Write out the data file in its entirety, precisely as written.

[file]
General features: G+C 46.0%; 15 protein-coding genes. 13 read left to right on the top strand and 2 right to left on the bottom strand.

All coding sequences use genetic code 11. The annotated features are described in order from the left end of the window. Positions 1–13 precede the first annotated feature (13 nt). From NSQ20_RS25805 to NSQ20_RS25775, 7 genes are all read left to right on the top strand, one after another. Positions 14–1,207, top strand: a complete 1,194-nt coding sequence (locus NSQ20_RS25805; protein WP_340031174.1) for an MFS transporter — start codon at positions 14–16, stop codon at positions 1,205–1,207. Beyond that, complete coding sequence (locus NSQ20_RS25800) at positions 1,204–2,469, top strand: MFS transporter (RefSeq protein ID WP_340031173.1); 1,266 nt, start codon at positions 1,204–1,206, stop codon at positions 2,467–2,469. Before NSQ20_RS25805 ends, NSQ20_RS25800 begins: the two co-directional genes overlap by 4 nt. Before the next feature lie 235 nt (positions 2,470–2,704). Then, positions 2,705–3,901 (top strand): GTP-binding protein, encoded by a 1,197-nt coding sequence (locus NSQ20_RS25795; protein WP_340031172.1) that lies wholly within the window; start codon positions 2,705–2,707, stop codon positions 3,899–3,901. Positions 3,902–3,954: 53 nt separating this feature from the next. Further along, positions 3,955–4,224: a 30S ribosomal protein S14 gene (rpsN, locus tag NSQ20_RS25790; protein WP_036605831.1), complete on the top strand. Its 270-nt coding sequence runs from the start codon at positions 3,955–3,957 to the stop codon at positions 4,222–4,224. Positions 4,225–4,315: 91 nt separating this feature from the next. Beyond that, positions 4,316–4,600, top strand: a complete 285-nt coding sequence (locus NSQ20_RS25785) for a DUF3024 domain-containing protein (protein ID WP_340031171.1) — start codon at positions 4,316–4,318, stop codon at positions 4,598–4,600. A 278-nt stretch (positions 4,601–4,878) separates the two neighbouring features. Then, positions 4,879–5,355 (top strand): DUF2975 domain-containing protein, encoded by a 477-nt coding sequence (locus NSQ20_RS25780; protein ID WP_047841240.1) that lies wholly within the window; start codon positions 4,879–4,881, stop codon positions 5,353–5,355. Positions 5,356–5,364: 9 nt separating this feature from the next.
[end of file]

General features: G+C 46.0%; 15 protein-coding genes. 13 read left to right on the top strand and 2 right to left on the bottom strand.

All coding sequences use genetic code 11. The annotated features are described in order from the left end of the window. Positions 1–13 precede the first annotated feature (13 nt). From NSQ20_RS25805 to NSQ20_RS25775, 7 genes are all read left to right on the top strand, one after another. Positions 14–1,207, top strand: a complete 1,194-nt coding sequence (locus NSQ20_RS25805; protein WP_340031174.1) for an MFS transporter — start codon at positions 14–16, stop codon at positions 1,205–1,207. Beyond that, complete coding sequence (locus NSQ20_RS25800) at positions 1,204–2,469, top strand: MFS transporter (RefSeq protein ID WP_340031173.1); 1,266 nt, start codon at positions 1,204–1,206, stop codon at positions 2,467–2,469. Before NSQ20_RS25805 ends, NSQ20_RS25800 begins: the two co-directional genes overlap by 4 nt. Before the next feature lie 235 nt (positions 2,470–2,704). Then, positions 2,705–3,901 (top strand): GTP-binding protein, encoded by a 1,197-nt coding sequence (locus NSQ20_RS25795; protein WP_340031172.1) that lies wholly within the window; start codon positions 2,705–2,707, stop codon positions 3,899–3,901. Positions 3,902–3,954: 53 nt separating this feature from the next. Further along, positions 3,955–4,224: a 30S ribosomal protein S14 gene (rpsN, locus tag NSQ20_RS25790; protein WP_036605831.1), complete on the top strand. Its 270-nt coding sequence runs from the start codon at positions 3,955–3,957 to the stop codon at positions 4,222–4,224. Positions 4,225–4,315: 91 nt separating this feature from the next. Beyond that, positions 4,316–4,600, top strand: a complete 285-nt coding sequence (locus NSQ20_RS25785) for a DUF3024 domain-containing protein (protein ID WP_340031171.1) — start codon at positions 4,316–4,318, stop codon at positions 4,598–4,600. A 278-nt stretch (positions 4,601–4,878) separates the two neighbouring features. Then, positions 4,879–5,355 (top strand): DUF2975 domain-containing protein, encoded by a 477-nt coding sequence (locus NSQ20_RS25780; protein ID WP_047841240.1) that lies wholly within the window; start codon positions 4,879–4,881, stop codon positions 5,353–5,355. Positions 5,356–5,364: 9 nt separating this feature from the next.